I start with this characteristic of permaculture because, for me at least, it is one of the most important elements to this essay and to the movement. I mentioned earlier that permaculturalists I have meet all had a common sense of purpose, which was a very refreshing change to the defeatist – ‘But what can I do?’ – attitude in the UK. At first I thought these people where happier because they had discovered ‘the solution’ the way to change the world, but later realised that in terms of physical actions many where doing little more than I – they were just a lot happier about it! That was when I realised they were happier because they put themselves on the path to a solution, removed conflict from their lives as much as possible and accepted that some conflicts would persist. It only truly matters that you know you consider every aspect of your life, and do everything you can in a co-ordinated and thoughtful way. From such an approach we can gain a step in the right direction for every aspect of our lives now, without excuses, and put society and ourselves on the path to sustainability. This is where I think permaculture has a lot to offer public policy on sustainability issues. All political parties, media and government departments now accept the need for a policy focus on ecology and climate change, but very few people are offering real solutions. Why does the government look, for the solution to limited food production in the third world, to genetic modification? Why are tax credits and low wage jobs Gordon Brown’s solution to everything? Why does the government want to stop climate change with targets and a congestion charge? Why is the first answer to increased energy needs nuclear power as opposed to energy reduction? If the government accepts the argument that we need to live in a more sustainable way, why are their solutions to these issues not more radical? Governments of course are not known for their radical nature, but there is a far more important reason, they lack the co-ordination that a holistic approach would bring. If we want to do something about the way we live, about the problems that have cause climate change, we need to make this the number one issue of government and society and start to challenge the conventional wisdom about the basic of modern economics and conceptions of human development.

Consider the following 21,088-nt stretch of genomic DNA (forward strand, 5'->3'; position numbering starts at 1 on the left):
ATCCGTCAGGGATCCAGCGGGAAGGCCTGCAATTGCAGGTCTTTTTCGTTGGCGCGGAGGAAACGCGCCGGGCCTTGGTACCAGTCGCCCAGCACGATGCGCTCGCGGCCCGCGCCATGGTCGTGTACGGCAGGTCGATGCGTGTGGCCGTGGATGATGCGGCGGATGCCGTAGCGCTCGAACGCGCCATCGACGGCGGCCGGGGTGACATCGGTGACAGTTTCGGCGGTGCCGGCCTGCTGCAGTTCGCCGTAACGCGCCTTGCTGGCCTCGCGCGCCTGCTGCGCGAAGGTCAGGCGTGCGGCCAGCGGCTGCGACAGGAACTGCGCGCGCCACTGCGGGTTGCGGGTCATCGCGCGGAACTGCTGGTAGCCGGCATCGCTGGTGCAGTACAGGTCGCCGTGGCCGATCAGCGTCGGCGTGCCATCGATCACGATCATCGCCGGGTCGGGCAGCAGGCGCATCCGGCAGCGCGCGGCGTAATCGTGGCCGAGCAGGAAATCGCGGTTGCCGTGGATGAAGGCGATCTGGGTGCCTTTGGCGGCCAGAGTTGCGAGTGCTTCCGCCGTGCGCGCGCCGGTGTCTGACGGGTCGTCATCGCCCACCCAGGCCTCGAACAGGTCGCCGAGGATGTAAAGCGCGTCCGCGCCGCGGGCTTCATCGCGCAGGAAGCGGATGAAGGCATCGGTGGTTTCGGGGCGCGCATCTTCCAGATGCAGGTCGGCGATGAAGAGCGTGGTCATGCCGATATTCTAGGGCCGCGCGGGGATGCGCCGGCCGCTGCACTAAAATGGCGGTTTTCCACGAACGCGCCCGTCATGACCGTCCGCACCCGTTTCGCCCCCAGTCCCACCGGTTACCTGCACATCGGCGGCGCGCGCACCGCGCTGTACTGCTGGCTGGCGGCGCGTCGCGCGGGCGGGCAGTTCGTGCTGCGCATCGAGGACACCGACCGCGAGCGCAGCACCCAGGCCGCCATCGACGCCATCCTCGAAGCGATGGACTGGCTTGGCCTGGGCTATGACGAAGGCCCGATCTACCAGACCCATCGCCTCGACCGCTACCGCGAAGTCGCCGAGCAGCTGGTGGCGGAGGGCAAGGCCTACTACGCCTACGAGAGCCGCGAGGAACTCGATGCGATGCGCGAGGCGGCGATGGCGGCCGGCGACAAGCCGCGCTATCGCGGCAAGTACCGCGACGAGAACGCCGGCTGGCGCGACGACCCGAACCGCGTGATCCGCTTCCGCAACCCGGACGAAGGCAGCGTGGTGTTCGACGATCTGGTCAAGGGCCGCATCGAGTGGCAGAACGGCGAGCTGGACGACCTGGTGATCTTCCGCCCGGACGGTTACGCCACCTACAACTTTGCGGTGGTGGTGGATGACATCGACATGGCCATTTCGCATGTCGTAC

Capitalist theory teaches us that the cheapest way is the best way, that the easiest route to increased growth is the correct one. In reality, of course, government and society put limits on this idea it is not seen as acceptable for a business venture, however profitable, to result in people’s death for example. This does however happen all the time, people die every day in the name of profit, the question is, if that is logically considered unacceptable, why does it happen? It happened in large part because conventional academic, governmental and media logic puts the economy before society and environment, rather than considering it just a means to and end. If we consider the economy to be more important than ourselves and the planet we live on, then it is little wonder that the political economic system has resulted in ecological disaster. Permaculture’s second main element is an understanding of and solution to, this problem.
"If we want to move on and create sustainability and a more fulfilling quality of life, the best way to do this is to understand the nature of the world and to live harmoniously and creatively with it - to understand that we are a part of the web of life, not separate from it."